Gateway Cities – the onetime mill and manufacturing towns that helped fuel the economy in Massachusetts – fell on hard times when the industrial era faded.
“Our economic strategy for the past several years has been centered on creating only highly-skilled, high-paying jobs in high-profile cities,” Suffolk Construction CEO John Fish said at a recent Gateway Cities event hosted by the local nonprofit think tank MassINC. “The result has been limited growth throughout the rest of the commonwealth, and a middle class that has been cast aside.”
Now these 26 cities – from Brockton, Lawrence and Lowell to New Bedford, Westfield and Worcester — are making a comeback.
Refusing to be branded as “underperforming,” the Gateway Cites are using a new report to “articulate a vision for effective 21st-century learning systems,” as Mayor Kimberley Driscoll of Salem and Mayor Lisa Wong of Fitchburg explain in the report. Called “The Gateway Cities Vision for Dynamic Community-Wide Learning Systems,” it was released earlier this month by MassINC.
At the heart of this plan is a powerful educational strategy of “providing a superior experience for all.”
A Superior Experience for All
Architect Ron Mace coined the term “universal design” to explain his field’s approach to providing a superior experience for all.
“Its focus,” Mace said of universal design in a 1998 speech, “is not specifically on people with disabilities, but all people.” He added, “Sometimes it’s the shape of something. A doorknob, for instance, is not usable by some people. Lever handles, however, are usable by most.”
Similarly, the Gateway Cities plan to become “leading providers of education tailored to the diverse needs and aspirations of students and families in our 21st-century economy.”
The goal is to “bring recent innovations to scale,” weave them into community-wide learning systems, and generate “quantifiable returns” for Massachusetts’ taxpayers.
How can Gateway Cities do this? One powerful tool is high-quality early education and care.
“Gateway Cities are developing birth-to-grade-three learning systems that will ensure all children acquire the early literacy skills they will need to continue on in school and succeed in the state’s workforce,” the report says.
Creating a birth-to-eight strategy that promotes reading proficiency by the third grade isn’t just good for children. It also frees K-12 educators to focus on making academic progress instead of pausing to help children catch up. And schools that can press ahead because their students are better prepared are more likely to attract middle class families.
This, in a nutshell, is the work that Gateway Cities have to do: help current residents maximize their educational and economic potential and attract more middle class families, according to Benjamin Forman, MassINC’s research director and the report’s author.
“The fundamentals are there,” Forman said of Gateway Cities in a recent interview. Gateway Cities, he said, have a “good urban fabric.” They offer walkable neighborhoods, public transportation, affordable housing, and a slower, more “livable” pace. Gateway Cities also have hospitals, colleges and universities, nonprofit organizations, and businesses that can provide resources and employment.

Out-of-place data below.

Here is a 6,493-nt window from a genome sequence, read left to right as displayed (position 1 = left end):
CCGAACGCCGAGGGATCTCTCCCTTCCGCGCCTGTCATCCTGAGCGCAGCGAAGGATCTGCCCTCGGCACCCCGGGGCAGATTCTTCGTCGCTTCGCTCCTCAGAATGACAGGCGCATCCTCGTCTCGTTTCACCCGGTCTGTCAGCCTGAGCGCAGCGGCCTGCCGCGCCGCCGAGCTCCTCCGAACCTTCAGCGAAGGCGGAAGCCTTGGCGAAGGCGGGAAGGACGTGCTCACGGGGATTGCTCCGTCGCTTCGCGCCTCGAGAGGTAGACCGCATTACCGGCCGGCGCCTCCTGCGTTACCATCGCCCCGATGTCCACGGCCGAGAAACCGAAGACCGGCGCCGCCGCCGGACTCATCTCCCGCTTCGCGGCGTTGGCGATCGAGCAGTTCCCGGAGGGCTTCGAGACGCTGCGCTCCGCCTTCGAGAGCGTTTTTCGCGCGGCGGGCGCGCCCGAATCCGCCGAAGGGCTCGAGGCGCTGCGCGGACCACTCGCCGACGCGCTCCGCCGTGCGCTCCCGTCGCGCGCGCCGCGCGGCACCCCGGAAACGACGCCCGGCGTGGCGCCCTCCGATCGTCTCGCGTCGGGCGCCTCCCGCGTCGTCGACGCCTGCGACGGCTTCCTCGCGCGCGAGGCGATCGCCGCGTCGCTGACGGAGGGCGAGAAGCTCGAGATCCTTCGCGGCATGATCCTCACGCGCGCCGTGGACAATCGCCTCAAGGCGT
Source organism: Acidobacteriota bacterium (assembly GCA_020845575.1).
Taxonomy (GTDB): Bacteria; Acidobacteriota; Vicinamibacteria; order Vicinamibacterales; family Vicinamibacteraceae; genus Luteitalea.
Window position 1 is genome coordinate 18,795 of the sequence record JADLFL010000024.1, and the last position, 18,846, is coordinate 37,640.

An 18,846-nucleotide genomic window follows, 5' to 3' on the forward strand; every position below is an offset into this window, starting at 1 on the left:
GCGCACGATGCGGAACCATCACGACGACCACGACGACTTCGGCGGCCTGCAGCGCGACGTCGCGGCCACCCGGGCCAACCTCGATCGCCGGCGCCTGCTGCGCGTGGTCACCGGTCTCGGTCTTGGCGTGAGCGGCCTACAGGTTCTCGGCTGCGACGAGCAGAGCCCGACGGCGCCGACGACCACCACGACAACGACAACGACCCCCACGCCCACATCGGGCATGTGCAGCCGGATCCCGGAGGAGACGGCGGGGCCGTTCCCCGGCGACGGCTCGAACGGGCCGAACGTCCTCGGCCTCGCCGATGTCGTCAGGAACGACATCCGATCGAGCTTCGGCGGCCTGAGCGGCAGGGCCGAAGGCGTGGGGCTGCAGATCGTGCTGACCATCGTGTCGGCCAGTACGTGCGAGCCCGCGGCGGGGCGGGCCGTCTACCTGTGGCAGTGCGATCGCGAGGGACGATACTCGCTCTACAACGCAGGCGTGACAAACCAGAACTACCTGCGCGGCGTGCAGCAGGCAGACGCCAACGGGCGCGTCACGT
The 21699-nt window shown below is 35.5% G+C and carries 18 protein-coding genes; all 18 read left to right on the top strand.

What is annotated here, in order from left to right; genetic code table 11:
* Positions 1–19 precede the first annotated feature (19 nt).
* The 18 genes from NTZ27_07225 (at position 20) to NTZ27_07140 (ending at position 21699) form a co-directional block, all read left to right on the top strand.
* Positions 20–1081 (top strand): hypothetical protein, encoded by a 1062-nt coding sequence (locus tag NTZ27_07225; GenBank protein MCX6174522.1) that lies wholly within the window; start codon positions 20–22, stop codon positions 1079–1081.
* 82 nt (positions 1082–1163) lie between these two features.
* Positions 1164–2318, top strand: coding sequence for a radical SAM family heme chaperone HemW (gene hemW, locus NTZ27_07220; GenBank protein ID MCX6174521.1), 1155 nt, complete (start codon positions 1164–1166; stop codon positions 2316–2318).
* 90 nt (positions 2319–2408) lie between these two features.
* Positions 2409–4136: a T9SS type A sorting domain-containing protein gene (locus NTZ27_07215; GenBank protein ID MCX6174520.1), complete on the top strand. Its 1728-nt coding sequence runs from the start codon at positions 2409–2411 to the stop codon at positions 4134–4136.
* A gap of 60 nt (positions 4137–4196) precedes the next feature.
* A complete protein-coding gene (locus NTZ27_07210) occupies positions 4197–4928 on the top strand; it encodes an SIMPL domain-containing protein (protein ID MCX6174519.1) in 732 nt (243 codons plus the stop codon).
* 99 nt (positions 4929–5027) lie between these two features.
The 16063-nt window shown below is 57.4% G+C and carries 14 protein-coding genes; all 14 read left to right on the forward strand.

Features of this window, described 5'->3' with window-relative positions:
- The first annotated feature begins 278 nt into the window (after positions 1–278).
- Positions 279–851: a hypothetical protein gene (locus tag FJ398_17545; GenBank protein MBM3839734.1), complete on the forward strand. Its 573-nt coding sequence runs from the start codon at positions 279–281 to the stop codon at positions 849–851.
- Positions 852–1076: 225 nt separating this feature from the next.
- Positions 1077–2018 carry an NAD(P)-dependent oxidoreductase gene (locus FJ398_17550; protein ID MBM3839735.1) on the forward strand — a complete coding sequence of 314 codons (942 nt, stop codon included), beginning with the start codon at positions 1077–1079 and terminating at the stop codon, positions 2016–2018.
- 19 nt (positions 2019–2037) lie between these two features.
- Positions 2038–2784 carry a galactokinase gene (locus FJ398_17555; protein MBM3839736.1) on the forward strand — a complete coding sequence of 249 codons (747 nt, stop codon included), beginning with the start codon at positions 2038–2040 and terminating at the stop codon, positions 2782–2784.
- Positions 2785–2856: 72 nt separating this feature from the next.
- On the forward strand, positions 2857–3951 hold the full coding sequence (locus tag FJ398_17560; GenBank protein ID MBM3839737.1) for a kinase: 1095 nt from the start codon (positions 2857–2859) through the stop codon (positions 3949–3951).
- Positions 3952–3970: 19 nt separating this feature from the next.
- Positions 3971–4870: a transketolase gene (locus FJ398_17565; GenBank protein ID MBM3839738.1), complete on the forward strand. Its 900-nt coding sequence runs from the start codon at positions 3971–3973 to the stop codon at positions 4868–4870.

Gateway Cities are also expanding their ability to serve as each other’s role models and advisors. One example is the Massachusetts Third Grade Reading Proficiency Learning Network. Organized by Strategies for Children, this network enables the Gateway Cities of Holyoke, Pittsfield, Springfield, and Worcester to work with each other and with Boston to study and share strategies to promote literacy.
A Four-Part Vision
In addition to expanding high-quality early education and care programs, MassINC’s report calls for three other strategies.
– Improve the social and emotional health of communities. Cities can provide more behavioral health services and weave positive, evidence-based youth development programs into the fabric of Gateway Cities.
– Expand the pathways to colleges and careers. This includes creating early college experiences for teenagers and work-based learning experiences for adults.
– Integrate newcomers into the community. Summer programs for youth can help achieve this goal, along with programs that engage families.
The goal isn’t simply to help individuals or only to alleviate poverty, but rather to help individuals use their personal success to build stronger communities.
New state efforts and philanthropic investments can help Gateway Cities pursue their plan for innovation. The cities need more funding as well as funding that can be spent in more flexible ways. Any new local initiatives and strategies should, whenever possible, align with state policies.
Among the unfilled fiscal holes, the report says, is “the absence of a state funding stream for social and emotional learning systems,” this is notable “given the promise of the approach and the emphasis on these strategies for turnaround schools.”
Government, public and private funders should seek out opportunities to invest in what Forman calls “Transformative Redevelopment” – also the name of a MassINC concept paper — that allows Gateway Cities to compete more effectively on local, national and international levels.
The Road Forward
“Bringing this Vision to life will require a campaign fueled by research, data, collaborative learning, and collaborative leadership,” the vision report says.
It concludes: “The collaborations of the present must, over time, evolve into much larger, community-wide joint ventures that unify whole sectors of the city in a shared, ambitious pursuit of success for all children and families. Working together to achieve the policy priorities outlined in this Vision will provide the fuel to build and sustain these collaborative efforts.”